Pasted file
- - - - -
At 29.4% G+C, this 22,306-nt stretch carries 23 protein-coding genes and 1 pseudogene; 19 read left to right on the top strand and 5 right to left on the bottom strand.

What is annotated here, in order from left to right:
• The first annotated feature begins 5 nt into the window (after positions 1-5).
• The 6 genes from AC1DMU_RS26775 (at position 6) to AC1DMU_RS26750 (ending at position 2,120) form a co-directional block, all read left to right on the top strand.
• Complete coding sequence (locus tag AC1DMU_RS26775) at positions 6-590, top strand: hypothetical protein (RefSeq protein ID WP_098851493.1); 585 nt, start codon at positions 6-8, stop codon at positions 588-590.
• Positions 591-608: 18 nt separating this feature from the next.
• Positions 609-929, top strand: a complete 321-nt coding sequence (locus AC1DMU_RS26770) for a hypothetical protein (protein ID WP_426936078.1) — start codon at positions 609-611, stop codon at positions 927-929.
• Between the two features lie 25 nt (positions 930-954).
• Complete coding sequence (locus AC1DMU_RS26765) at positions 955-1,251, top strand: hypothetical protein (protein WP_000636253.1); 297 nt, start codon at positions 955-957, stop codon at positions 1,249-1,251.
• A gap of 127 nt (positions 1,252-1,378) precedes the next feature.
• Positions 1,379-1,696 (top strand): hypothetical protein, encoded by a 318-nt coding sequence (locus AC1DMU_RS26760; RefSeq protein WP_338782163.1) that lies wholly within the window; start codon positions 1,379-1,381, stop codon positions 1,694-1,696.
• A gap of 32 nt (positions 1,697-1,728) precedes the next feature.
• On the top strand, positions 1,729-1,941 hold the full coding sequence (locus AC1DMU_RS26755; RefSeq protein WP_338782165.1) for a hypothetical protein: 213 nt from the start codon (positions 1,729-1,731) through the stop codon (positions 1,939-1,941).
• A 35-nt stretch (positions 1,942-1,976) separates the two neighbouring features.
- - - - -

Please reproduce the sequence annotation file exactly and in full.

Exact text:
At 29.4% G+C, this 22,306-nt stretch carries 23 protein-coding genes and 1 pseudogene; 19 read left to right on the top strand and 5 right to left on the bottom strand.

What is annotated here, in order from left to right:
• The first annotated feature begins 5 nt into the window (after positions 1-5).
• The 6 genes from AC1DMU_RS26775 (at position 6) to AC1DMU_RS26750 (ending at position 2,120) form a co-directional block, all read left to right on the top strand.
• Complete coding sequence (locus tag AC1DMU_RS26775) at positions 6-590, top strand: hypothetical protein (RefSeq protein ID WP_098851493.1); 585 nt, start codon at positions 6-8, stop codon at positions 588-590.
• Positions 591-608: 18 nt separating this feature from the next.
• Positions 609-929, top strand: a complete 321-nt coding sequence (locus AC1DMU_RS26770) for a hypothetical protein (protein ID WP_426936078.1) — start codon at positions 609-611, stop codon at positions 927-929.
• Between the two features lie 25 nt (positions 930-954).
• Complete coding sequence (locus AC1DMU_RS26765) at positions 955-1,251, top strand: hypothetical protein (protein WP_000636253.1); 297 nt, start codon at positions 955-957, stop codon at positions 1,249-1,251.
• A gap of 127 nt (positions 1,252-1,378) precedes the next feature.
• Positions 1,379-1,696 (top strand): hypothetical protein, encoded by a 318-nt coding sequence (locus AC1DMU_RS26760; RefSeq protein WP_338782163.1) that lies wholly within the window; start codon positions 1,379-1,381, stop codon positions 1,694-1,696.
• A gap of 32 nt (positions 1,697-1,728) precedes the next feature.
• On the top strand, positions 1,729-1,941 hold the full coding sequence (locus AC1DMU_RS26755; RefSeq protein WP_338782165.1) for a hypothetical protein: 213 nt from the start codon (positions 1,729-1,731) through the stop codon (positions 1,939-1,941).
• A 35-nt stretch (positions 1,942-1,976) separates the two neighbouring features.